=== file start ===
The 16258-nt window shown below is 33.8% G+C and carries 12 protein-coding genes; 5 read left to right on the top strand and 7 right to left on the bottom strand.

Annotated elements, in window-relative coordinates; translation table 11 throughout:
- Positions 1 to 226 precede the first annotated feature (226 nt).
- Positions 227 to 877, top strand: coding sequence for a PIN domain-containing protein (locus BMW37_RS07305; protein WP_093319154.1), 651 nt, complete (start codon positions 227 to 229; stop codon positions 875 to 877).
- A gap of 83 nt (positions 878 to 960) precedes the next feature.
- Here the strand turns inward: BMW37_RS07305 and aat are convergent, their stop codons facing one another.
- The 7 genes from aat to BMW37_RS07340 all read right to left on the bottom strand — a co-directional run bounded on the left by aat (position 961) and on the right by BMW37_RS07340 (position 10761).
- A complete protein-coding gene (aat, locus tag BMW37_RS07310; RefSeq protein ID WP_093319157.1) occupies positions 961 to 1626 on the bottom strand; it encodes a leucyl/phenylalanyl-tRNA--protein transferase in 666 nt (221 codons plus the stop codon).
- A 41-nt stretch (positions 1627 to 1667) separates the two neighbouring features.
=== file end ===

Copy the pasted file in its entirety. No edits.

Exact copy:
The 16258-nt window shown below is 33.8% G+C and carries 12 protein-coding genes; 5 read left to right on the top strand and 7 right to left on the bottom strand.

Annotated elements, in window-relative coordinates; translation table 11 throughout:
- Positions 1 to 226 precede the first annotated feature (226 nt).
- Positions 227 to 877, top strand: coding sequence for a PIN domain-containing protein (locus BMW37_RS07305; protein WP_093319154.1), 651 nt, complete (start codon positions 227 to 229; stop codon positions 875 to 877).
- A gap of 83 nt (positions 878 to 960) precedes the next feature.
- Here the strand turns inward: BMW37_RS07305 and aat are convergent, their stop codons facing one another.
- The 7 genes from aat to BMW37_RS07340 all read right to left on the bottom strand — a co-directional run bounded on the left by aat (position 961) and on the right by BMW37_RS07340 (position 10761).
- A complete protein-coding gene (aat, locus tag BMW37_RS07310; RefSeq protein ID WP_093319157.1) occupies positions 961 to 1626 on the bottom strand; it encodes a leucyl/phenylalanyl-tRNA--protein transferase in 666 nt (221 codons plus the stop codon).
- A 41-nt stretch (positions 1627 to 1667) separates the two neighbouring features.